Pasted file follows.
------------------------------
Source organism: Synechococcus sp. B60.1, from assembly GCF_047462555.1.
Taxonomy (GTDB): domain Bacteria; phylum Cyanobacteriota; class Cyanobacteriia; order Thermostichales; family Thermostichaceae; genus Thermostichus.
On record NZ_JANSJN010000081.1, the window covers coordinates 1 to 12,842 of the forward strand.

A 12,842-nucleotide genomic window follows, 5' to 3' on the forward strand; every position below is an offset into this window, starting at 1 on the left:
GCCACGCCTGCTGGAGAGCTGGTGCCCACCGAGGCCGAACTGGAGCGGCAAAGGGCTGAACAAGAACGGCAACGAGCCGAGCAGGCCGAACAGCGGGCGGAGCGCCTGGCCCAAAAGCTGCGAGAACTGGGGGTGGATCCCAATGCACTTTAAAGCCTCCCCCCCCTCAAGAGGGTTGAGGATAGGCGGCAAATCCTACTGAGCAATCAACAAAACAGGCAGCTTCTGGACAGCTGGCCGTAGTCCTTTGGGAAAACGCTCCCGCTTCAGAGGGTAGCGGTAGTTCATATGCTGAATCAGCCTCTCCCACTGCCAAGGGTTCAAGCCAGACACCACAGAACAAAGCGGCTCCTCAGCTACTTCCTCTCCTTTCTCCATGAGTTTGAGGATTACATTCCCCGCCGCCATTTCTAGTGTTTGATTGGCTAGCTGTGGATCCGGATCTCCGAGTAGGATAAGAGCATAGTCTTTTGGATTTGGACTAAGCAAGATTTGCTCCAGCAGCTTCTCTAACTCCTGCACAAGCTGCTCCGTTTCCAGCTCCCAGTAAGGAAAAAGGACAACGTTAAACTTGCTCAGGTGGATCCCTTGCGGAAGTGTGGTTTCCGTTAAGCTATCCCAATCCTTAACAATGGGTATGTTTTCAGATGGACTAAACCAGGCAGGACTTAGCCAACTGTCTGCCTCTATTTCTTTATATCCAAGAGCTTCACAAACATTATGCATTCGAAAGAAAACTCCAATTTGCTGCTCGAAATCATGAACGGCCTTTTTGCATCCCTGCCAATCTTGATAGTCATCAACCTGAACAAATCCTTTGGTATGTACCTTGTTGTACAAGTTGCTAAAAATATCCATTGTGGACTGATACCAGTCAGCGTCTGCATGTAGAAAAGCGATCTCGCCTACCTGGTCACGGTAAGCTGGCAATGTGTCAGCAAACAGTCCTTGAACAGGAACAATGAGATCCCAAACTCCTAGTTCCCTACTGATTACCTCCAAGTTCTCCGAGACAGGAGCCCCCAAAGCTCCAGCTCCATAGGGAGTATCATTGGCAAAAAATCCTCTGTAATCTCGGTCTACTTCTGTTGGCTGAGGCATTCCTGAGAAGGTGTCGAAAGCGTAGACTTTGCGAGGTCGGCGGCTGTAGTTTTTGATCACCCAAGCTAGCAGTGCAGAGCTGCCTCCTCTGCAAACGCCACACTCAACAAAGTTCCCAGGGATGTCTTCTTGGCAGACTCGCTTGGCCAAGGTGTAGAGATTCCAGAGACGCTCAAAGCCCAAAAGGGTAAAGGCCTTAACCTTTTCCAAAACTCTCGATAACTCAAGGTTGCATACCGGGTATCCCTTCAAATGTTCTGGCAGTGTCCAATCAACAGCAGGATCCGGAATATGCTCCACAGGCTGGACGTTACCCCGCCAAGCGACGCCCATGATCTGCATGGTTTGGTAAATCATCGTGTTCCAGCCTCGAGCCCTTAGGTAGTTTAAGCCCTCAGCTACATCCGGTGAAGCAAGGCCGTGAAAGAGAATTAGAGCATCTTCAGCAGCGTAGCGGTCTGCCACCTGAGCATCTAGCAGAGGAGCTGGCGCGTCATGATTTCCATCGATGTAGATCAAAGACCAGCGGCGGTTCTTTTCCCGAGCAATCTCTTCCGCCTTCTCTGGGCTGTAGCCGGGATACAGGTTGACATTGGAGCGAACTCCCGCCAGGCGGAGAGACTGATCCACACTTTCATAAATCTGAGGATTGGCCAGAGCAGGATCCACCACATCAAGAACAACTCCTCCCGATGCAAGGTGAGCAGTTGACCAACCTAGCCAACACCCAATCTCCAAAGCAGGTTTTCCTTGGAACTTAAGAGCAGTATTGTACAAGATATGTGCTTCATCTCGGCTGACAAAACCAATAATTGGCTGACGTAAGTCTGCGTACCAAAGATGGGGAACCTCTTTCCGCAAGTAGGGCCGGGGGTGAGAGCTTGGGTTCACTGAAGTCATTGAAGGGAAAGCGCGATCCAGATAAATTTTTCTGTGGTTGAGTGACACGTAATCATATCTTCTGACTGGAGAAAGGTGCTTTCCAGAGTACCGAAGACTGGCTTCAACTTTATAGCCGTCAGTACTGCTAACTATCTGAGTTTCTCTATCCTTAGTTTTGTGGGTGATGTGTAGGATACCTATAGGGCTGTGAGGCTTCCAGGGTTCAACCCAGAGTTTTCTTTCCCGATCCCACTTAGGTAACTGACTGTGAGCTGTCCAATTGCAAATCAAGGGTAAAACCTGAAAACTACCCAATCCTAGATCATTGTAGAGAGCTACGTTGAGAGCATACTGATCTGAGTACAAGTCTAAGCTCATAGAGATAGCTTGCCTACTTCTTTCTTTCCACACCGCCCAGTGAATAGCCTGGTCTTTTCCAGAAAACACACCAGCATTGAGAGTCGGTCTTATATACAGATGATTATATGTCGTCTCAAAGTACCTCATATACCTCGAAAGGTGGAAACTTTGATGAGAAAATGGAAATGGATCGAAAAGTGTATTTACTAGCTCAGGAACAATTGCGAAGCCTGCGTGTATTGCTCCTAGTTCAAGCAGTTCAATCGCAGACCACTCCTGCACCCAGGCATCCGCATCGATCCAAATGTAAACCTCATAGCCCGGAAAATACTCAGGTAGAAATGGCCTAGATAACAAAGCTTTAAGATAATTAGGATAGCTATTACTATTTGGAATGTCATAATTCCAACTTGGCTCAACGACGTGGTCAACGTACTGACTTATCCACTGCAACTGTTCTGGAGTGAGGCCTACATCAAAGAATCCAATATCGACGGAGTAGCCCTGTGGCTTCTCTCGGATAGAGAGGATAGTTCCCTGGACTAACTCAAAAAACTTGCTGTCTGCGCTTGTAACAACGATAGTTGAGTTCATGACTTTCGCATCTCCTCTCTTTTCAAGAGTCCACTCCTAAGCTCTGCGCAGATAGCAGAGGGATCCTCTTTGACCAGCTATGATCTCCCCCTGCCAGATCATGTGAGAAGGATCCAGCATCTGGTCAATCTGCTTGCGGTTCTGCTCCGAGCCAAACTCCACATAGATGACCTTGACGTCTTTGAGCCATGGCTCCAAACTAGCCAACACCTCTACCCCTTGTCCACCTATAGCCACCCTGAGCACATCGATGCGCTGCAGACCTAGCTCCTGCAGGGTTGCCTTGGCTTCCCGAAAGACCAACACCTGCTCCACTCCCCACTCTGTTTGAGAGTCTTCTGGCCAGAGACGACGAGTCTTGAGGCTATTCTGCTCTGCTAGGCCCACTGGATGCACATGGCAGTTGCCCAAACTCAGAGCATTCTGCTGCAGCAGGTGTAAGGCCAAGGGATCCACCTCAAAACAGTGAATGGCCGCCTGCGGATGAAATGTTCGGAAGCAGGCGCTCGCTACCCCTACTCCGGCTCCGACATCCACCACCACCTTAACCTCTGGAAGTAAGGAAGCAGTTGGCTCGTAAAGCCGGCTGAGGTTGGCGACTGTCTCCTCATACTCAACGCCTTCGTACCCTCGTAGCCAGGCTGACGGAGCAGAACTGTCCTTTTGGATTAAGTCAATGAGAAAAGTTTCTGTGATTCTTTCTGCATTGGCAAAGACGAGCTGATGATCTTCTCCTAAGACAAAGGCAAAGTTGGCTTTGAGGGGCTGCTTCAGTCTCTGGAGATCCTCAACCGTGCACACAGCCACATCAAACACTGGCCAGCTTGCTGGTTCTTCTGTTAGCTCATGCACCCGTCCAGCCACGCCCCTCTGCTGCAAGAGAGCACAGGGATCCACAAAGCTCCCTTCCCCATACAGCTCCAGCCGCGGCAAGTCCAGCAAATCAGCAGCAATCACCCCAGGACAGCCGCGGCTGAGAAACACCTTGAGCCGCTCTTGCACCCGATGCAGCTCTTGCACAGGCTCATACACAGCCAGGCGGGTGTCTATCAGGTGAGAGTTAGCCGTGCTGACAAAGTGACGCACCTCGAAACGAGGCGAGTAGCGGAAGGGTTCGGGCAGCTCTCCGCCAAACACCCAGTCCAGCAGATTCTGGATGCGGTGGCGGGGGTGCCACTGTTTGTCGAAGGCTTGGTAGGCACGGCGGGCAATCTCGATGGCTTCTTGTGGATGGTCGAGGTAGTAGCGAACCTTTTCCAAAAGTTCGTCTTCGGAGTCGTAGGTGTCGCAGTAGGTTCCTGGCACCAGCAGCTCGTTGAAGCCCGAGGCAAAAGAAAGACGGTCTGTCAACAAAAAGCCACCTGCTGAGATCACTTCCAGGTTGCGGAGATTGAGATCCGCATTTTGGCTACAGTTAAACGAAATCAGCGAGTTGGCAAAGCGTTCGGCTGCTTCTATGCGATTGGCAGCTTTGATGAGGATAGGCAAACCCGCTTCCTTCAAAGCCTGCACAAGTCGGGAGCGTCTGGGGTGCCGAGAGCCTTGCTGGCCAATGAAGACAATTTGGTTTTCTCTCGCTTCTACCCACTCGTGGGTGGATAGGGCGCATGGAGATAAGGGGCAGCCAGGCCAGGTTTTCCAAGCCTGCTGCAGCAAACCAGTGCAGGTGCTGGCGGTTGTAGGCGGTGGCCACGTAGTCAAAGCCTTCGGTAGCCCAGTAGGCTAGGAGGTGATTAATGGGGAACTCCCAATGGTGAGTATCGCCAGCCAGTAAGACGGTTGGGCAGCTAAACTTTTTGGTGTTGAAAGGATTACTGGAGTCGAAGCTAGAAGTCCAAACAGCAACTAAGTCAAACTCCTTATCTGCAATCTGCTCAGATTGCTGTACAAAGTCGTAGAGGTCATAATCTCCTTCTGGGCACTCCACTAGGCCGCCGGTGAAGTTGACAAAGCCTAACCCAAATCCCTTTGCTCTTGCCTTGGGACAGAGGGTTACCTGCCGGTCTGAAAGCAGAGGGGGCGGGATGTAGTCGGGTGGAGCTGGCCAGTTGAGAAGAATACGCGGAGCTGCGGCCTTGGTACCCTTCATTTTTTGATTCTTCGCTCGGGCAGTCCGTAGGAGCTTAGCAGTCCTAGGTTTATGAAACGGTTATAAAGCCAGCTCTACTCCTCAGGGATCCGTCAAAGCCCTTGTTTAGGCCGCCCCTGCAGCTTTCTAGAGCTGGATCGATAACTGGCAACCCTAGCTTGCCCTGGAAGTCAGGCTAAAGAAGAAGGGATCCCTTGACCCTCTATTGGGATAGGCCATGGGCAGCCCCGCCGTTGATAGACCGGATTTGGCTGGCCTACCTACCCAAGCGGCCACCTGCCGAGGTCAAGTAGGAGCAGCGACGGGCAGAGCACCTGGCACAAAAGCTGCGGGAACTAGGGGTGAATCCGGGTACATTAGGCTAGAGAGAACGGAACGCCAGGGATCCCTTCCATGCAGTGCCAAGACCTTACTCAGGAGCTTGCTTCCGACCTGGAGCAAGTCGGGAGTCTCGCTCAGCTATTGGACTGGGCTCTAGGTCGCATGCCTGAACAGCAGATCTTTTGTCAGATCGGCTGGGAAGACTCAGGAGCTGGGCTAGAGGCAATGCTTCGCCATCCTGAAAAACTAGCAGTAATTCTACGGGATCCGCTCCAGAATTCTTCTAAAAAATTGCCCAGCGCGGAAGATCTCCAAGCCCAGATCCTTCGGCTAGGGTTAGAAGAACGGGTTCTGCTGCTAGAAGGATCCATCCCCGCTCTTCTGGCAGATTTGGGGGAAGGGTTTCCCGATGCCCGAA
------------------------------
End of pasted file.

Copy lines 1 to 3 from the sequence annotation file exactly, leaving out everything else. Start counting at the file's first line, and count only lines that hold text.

Source organism: Synechococcus sp. B60.1, from assembly GCF_047462555.1.
Taxonomy (GTDB): domain Bacteria; phylum Cyanobacteriota; class Cyanobacteriia; order Thermostichales; family Thermostichaceae; genus Thermostichus.
On record NZ_JANSJN010000081.1, the window covers coordinates 1 to 12,842 of the forward strand.